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Employment Law: Compensation for Unfairly Sacked Truckie

Employment Law – Background

In SR v Geelong & Surfcoast Laundry T/A Swim Alumni Pty Ltd, the Fair Work Commission ruled that a truckie involved in three accidents and an alleged road rage incident was unfairly dismissed.

Employment Law – Facts

In essence:

  • the employee was employed by Surfcoast Laundry as a casual truck driver from March 2015 until November 2016
  • the employee was dismissed for having three accidents in a year and for allegedly being involved in a road rage incident
  • however, the employee received no written warnings, was not told the reason for his dismissal at the time it occurred and was not given an opportunity to respond
  • Surfcoast Laundry claimed the dismissal was in accordance with the summary dismissal section of the Small Business Fair Dismissal Code which indicated that it was fair to dismiss an employee without notice or warning if an employer believes on reasonable grounds that an employee’s conduct was sufficiently serious to justify immediate dismissal.
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A Compensation Claim relating to Resumption of Land in 1922

Compensation Claim Background

Recently, Moore J of the Land and Environment Court, determined two separate questions in an unusual matter that related to the 1922 resumption of land in far Western NSW, i.e. the resumption of land that occurred approximately 95 years ago (see Lawson v South Australian Minister for Water and the River Murray [2017] NSWLEC 62 (Lawson)).

In 1922, the New South Wales Government resumed all land at Lake Victoria in private possession, necessary for the purposes of the transfer of those lands to the representative for South Australia for future water storage uses.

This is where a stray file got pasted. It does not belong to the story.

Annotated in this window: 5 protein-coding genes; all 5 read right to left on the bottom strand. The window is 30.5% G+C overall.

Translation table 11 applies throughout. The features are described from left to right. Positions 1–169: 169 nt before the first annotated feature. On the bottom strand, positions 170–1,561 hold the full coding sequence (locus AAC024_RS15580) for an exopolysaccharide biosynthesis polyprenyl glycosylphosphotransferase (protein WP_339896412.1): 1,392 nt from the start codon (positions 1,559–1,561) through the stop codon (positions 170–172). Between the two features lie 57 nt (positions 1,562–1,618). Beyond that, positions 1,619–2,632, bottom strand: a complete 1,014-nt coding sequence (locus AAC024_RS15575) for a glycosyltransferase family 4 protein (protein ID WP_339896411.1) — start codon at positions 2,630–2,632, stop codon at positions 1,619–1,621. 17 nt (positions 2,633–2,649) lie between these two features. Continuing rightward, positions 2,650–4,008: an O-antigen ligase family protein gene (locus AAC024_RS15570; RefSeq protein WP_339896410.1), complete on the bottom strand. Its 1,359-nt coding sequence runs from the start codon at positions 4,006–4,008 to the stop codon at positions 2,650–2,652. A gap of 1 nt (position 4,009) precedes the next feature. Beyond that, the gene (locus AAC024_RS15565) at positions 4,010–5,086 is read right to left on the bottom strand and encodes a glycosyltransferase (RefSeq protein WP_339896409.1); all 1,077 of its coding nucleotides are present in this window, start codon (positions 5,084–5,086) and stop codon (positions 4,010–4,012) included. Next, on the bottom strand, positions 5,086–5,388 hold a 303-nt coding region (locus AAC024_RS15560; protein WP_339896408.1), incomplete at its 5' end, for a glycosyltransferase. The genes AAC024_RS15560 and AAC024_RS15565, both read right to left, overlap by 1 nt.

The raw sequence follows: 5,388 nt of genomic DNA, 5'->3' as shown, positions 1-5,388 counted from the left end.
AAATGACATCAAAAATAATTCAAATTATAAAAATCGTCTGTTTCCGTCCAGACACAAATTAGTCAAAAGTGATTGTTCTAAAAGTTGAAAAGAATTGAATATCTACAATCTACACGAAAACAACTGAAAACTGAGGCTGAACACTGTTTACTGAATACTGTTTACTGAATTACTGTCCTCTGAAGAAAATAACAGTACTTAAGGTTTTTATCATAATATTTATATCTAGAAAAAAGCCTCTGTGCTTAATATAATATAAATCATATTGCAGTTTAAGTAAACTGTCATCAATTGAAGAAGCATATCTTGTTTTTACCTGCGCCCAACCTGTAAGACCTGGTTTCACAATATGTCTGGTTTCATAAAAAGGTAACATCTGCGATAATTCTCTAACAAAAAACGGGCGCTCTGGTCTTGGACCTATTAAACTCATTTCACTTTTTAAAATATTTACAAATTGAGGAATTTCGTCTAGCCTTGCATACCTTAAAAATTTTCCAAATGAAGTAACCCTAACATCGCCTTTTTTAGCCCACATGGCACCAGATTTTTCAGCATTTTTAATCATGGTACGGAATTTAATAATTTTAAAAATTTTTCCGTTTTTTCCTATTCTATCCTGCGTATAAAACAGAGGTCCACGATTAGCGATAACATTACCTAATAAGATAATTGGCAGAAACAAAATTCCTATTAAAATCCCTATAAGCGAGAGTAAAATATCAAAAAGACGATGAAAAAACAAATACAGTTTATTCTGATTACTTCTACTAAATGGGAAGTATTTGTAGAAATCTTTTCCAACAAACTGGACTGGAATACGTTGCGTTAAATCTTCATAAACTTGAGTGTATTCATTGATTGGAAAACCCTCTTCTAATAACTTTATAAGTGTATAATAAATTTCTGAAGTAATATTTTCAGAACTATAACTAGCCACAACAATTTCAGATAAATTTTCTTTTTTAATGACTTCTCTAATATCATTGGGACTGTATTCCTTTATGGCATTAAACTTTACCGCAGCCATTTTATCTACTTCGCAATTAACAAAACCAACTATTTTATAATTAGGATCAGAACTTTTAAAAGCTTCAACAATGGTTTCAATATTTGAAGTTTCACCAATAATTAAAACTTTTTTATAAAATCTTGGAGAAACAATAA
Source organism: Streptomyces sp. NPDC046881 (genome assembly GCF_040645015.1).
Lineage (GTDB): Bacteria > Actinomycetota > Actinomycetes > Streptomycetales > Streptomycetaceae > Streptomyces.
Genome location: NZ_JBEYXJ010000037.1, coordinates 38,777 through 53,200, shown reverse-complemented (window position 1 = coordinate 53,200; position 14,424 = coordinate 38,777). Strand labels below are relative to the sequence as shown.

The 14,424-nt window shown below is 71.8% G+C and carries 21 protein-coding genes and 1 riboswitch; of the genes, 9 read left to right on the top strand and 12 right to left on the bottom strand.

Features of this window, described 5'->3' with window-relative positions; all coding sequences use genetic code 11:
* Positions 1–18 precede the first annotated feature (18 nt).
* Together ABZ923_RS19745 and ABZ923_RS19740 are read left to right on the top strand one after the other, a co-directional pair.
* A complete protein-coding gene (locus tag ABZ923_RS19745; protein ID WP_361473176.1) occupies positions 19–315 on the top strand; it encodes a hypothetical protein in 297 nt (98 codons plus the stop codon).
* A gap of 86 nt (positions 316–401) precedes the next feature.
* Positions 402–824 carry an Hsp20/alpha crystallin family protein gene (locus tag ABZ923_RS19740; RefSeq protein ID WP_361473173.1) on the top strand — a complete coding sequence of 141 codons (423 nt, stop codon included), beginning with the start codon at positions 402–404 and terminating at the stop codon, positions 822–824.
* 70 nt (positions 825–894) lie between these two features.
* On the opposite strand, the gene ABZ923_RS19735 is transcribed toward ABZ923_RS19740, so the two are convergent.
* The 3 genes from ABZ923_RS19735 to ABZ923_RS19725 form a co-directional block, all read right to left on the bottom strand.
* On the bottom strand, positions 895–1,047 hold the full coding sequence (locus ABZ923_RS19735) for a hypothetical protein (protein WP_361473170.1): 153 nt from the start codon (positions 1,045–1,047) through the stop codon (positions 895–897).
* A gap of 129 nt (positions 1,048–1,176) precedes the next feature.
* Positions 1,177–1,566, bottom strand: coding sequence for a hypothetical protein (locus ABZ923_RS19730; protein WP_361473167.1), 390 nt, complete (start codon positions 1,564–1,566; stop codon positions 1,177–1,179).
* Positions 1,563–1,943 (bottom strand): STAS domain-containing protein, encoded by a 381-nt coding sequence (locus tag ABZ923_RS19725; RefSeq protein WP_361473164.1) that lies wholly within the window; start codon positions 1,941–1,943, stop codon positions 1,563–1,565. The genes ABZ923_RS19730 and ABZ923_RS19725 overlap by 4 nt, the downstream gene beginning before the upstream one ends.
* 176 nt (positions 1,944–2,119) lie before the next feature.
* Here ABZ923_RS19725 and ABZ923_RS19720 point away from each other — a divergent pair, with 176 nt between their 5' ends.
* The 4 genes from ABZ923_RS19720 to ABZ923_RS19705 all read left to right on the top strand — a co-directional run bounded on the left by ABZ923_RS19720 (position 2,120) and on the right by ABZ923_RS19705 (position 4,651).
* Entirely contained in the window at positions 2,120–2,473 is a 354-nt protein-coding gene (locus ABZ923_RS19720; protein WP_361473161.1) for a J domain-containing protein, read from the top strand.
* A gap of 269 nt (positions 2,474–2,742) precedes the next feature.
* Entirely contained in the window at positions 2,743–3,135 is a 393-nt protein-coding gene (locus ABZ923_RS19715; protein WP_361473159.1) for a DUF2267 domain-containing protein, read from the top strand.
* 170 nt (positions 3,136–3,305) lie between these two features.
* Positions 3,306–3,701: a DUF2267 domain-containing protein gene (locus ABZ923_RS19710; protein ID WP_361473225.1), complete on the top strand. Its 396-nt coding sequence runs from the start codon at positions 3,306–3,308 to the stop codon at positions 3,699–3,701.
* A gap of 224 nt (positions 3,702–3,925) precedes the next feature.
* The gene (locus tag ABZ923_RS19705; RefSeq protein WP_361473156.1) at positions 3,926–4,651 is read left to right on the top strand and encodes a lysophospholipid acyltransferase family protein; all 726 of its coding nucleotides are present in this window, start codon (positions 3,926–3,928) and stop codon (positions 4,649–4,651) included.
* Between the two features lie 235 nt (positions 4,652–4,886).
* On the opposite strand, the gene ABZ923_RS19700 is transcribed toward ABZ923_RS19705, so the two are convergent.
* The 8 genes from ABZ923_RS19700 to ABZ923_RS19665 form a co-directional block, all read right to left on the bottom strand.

Mrs Lawson’s possessory title in the land was originally held by her great grandfather, the possessory title was then transferred to her great grandmother (Mrs Mitchell) who held the title at the date of resumption. Mrs Mitchell died in 1956 and the possessory title transferred to Mrs Lawson.

An Extension of Time

Biscoe J in 2014 (see Lawson v South Australian Minister for Water and the River Murray No 2) [2014] NSWLEC 189) had allowed Mrs Lawson, the Applicant, an extension of time to lodge a claim for compensation for the resumption of land under the Public Works Act 1912 (Public Works Act).
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Part 1: Things to know when making a workers compensation claim

Making a workers compensation claim might be important for your long term health and benefit, but at the time it can also be stressful and confusing. Knowing the facts, your rights and what to do next is the first step in resolving a difficult situation.

Below are few things to keep in mind when thinking about making a workers compensation claim:

1.  Giving an accurate and detailed account to your GP is crucial

When you see your GP for treatment of your injuries, they will record a history of the incident and details of your injuries.

In a workers compensation claim, this record is likely to be checked by the insurer as to the nature or cause of your injuries, so it is important this it is as accurate and detailed as possible.

If you need time off work because of your injuries, you should ask your doctor to complete a WorkCover certificate.

2.  Be careful about signing statements

A signed statement is a powerful piece of evidence in any compensation law claim. If you are asked to provide a statement to a WorkCover investigator, it is always best to read it, check it is correct and obtain advice from a compensation lawyer before signing it.
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